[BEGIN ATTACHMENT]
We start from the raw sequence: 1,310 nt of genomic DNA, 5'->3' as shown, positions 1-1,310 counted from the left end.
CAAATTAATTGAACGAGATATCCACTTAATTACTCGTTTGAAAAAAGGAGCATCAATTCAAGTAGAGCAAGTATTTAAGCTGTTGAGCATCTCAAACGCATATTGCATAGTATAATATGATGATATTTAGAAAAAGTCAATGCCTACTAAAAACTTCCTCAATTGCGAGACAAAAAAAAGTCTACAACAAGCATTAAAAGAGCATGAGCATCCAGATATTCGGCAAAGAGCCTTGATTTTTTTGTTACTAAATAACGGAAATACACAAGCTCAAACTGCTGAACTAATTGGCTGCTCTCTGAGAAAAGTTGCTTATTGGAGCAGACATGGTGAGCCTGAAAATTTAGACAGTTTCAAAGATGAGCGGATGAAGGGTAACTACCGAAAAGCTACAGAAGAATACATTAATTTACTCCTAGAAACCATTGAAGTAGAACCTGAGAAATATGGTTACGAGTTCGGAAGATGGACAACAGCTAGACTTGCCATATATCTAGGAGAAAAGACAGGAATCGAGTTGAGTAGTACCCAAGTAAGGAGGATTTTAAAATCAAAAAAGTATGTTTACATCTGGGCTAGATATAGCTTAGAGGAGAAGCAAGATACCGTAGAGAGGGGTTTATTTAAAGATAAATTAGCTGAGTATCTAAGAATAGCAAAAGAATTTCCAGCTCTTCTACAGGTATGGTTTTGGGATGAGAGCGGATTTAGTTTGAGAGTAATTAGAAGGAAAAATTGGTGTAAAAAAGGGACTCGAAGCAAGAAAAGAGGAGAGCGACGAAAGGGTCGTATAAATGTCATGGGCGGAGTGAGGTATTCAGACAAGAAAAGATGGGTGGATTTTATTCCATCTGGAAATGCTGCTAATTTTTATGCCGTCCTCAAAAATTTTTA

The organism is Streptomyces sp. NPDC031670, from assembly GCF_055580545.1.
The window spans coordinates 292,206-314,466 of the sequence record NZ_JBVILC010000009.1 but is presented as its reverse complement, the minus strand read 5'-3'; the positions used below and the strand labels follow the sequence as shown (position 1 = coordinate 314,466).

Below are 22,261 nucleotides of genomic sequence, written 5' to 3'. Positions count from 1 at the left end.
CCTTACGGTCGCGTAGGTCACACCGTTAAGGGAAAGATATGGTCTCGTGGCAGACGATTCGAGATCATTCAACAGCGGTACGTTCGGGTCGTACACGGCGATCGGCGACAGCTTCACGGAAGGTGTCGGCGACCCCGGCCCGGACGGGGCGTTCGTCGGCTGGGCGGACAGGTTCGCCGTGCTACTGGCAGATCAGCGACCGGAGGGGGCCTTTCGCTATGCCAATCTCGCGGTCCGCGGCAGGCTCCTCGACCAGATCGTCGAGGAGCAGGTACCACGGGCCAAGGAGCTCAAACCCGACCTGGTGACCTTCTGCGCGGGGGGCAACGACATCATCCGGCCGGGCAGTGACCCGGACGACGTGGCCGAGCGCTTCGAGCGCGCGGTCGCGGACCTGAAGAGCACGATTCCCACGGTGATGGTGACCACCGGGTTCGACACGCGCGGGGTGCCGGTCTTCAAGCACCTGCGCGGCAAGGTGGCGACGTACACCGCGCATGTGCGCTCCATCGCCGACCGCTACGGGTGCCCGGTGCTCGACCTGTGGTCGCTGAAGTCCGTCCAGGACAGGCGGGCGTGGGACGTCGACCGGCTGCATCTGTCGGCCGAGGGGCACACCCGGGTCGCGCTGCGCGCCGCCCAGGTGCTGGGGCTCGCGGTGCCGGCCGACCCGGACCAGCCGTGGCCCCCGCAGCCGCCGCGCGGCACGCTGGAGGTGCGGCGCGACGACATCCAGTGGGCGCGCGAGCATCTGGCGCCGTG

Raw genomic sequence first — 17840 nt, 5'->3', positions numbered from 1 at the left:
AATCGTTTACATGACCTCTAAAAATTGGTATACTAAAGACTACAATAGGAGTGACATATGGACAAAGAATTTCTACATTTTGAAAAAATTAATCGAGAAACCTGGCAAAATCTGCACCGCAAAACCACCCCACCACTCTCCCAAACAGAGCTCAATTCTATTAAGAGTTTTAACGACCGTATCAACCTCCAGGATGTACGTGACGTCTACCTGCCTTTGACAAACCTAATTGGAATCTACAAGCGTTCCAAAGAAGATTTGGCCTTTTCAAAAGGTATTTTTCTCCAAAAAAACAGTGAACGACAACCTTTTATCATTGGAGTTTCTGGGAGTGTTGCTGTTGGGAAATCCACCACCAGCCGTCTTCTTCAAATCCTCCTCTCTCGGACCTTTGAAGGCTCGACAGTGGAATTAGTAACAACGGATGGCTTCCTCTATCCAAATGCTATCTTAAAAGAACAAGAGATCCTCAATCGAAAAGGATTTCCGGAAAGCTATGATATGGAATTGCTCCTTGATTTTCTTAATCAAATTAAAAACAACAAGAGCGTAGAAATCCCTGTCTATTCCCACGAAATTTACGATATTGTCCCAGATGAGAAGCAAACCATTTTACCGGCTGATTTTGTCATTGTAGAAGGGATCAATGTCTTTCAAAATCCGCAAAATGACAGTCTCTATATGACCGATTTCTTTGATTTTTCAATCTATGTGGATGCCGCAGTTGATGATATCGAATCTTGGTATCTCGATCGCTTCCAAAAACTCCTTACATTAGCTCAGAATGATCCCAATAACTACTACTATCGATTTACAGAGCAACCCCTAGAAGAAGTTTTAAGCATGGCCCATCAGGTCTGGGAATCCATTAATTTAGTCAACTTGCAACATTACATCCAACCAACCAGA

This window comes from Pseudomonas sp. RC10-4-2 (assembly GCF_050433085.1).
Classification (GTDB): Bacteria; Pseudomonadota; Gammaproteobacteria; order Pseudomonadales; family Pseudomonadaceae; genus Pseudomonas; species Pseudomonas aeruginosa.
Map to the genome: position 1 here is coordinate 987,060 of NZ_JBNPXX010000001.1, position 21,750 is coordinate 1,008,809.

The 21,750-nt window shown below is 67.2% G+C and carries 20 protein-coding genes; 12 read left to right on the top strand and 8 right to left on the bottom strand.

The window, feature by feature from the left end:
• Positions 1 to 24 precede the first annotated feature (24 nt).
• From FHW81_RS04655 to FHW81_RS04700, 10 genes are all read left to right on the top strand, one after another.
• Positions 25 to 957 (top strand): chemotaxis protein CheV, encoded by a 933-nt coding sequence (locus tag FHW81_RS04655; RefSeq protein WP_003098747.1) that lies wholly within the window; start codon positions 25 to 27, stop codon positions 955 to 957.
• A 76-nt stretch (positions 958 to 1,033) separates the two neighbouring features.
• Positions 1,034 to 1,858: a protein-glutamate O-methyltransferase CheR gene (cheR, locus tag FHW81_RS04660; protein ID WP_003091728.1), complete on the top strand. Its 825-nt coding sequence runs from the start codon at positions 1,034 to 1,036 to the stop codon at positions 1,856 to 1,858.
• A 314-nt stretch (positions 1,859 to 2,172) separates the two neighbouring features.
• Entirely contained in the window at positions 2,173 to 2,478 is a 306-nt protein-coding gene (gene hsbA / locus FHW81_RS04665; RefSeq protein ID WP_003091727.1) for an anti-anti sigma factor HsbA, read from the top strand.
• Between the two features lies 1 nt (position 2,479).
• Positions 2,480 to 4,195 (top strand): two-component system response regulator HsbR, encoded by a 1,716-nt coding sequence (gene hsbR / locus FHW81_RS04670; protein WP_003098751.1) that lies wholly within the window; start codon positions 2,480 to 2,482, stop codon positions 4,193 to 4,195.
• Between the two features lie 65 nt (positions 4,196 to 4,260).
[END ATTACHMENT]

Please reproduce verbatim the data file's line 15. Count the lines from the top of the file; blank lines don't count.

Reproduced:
• From FHW81_RS04655 to FHW81_RS04700, 10 genes are all read left to right on the top strand, one after another.